facial recognition track specific employee movements between corporate
buildings. Wi-Fi access points act similarly, providing location
information linked to laptops, apps and other devices your employees
connect to throughout your facilities.
Many enterprises find this to be their first major hurdle when
implementing a mobile worker strategy as they use manual processes
(call lists and spreadsheets) to manage their workforce. By tapping
into these systems, companies can maintain a database of where their
employees are and use that data for triggering automated incident
The Importance of Panic Buttons
In the previously mentioned report, 78 percent of respondents said
their leadership team would like them to confirm that all their people
are safe and accounted for within an hour of a critical event and only
36 percent could do this today.
The mobile phone serves as the centerpiece to mobile worker security
strategies so it’s important that employees download have the
ability to send an SOS signal. If an employee finds him or herself in
an active shooter situation, for example, panic button app capabilities
are extremely valuable. Panic buttons have the capability of sending a
message to an organization’s security team—automatically transmitting
the employee’s location, as well as any shared audio and video
with just the push of a button.
Multi-Modal Communications Approaches
If the check-in messages go unanswered, the first step security teams
need to do is pinpoint their employees’ exact location(s). Many solutions
allow businesses to use interactive, map-based message targeting
to specifically define who will receive their communications.
Enterprises can’t rely solely on mobile phones as the sole communication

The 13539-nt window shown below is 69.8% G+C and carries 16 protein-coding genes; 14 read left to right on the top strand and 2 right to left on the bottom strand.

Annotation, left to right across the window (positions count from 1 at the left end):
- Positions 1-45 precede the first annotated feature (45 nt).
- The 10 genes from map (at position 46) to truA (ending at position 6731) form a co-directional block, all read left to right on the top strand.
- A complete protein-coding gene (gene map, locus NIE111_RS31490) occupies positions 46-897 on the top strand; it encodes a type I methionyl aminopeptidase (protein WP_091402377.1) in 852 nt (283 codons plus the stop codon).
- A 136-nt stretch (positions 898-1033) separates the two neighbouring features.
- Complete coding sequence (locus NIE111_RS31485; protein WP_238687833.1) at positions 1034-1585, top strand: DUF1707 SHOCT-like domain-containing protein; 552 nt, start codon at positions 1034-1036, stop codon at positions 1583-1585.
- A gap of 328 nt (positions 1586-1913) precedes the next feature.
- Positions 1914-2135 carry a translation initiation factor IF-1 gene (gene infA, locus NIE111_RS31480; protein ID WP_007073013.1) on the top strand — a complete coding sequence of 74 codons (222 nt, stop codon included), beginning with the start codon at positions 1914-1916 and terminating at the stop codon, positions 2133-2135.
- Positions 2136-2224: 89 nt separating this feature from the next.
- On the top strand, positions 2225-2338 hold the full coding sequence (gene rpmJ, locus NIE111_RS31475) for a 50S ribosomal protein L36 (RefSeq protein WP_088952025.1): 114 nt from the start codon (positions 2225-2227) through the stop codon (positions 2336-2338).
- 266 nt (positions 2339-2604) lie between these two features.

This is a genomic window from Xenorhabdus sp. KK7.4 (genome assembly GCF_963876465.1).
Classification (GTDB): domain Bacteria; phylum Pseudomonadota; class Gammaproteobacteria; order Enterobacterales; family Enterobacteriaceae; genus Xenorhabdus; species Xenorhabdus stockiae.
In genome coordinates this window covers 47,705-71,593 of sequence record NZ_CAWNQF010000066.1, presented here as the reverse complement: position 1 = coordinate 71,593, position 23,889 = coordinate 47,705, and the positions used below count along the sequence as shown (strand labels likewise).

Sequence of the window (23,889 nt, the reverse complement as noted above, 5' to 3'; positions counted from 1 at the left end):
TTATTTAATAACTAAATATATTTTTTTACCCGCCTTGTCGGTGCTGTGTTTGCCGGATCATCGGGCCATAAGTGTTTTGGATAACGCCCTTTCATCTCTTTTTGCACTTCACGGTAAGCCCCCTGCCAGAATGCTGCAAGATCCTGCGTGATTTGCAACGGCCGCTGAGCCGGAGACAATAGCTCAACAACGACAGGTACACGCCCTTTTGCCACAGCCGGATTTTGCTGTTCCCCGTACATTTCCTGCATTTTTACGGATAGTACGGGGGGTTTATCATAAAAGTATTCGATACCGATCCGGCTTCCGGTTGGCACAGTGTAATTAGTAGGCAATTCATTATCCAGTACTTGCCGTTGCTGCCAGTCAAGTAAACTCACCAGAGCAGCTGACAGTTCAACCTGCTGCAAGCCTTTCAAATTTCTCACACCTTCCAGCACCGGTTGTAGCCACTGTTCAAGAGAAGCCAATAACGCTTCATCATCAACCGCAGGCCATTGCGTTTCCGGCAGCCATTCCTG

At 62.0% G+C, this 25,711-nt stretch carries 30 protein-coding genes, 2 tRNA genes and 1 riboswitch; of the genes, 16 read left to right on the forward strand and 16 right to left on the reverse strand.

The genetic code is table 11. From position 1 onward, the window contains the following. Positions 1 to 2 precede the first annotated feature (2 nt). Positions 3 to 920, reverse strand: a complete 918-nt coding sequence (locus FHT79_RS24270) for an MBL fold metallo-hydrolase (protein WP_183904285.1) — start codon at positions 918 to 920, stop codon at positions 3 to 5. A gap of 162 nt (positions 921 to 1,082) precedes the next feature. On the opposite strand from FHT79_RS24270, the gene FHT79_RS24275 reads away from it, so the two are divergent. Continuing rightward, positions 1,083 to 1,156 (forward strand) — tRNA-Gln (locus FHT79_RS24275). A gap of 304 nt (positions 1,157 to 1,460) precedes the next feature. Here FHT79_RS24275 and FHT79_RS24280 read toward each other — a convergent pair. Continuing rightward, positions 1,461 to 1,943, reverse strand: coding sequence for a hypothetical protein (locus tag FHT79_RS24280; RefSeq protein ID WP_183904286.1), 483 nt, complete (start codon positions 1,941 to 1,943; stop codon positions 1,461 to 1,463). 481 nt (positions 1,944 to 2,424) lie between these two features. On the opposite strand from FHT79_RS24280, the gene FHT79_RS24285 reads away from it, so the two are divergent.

channel for their strategy. It stands to reason that sudden,
unexpected events could either see people without their phones or
have them be unreachable due to damage to critical infrastructure.
Businesses can utilize a number of alternatives including desktop
alerts, public websites, Intranets, internal systems and social media.
What’s particularly important for mobile worker programs is the
ability to integrate within a specific geographic location seamlessly.
Organizations with globally distributed employees, contractors, customers
or partners must be able to support local dialects, languages
and preferred regional communication methods into their emergency
alert systems. Organizations can reduce the difficulty of communicating
tasks under pressure and increase recipient comprehension by delivering
messages in a local language that is familiar to the recipient.
International travelers will require special strategies from businesses
because notification systems must comply with local data
privacy and security laws. This isn’t just a regulatory mandate; it’s
a safety one as non-compliant systems won’t be able to deliver messages
to at-risk workers in different parts of the world. These laws can
differ by region and often restrict the transfer of data over country
borders. Organizations should understand the regulatory landscape
of any country its employees or partners travel within to ensure deliverability
isn’t an issue during an emergency.
The speed of business isn’t going to slow down. Corporations
should make investments in their workers’ safety—
whether they are located within their office or
in remote corners of the world. A sound mobile
safety strategy could very well be the difference
between life or death.
This article originally appeared in the July/August 2018 issue of Security Today.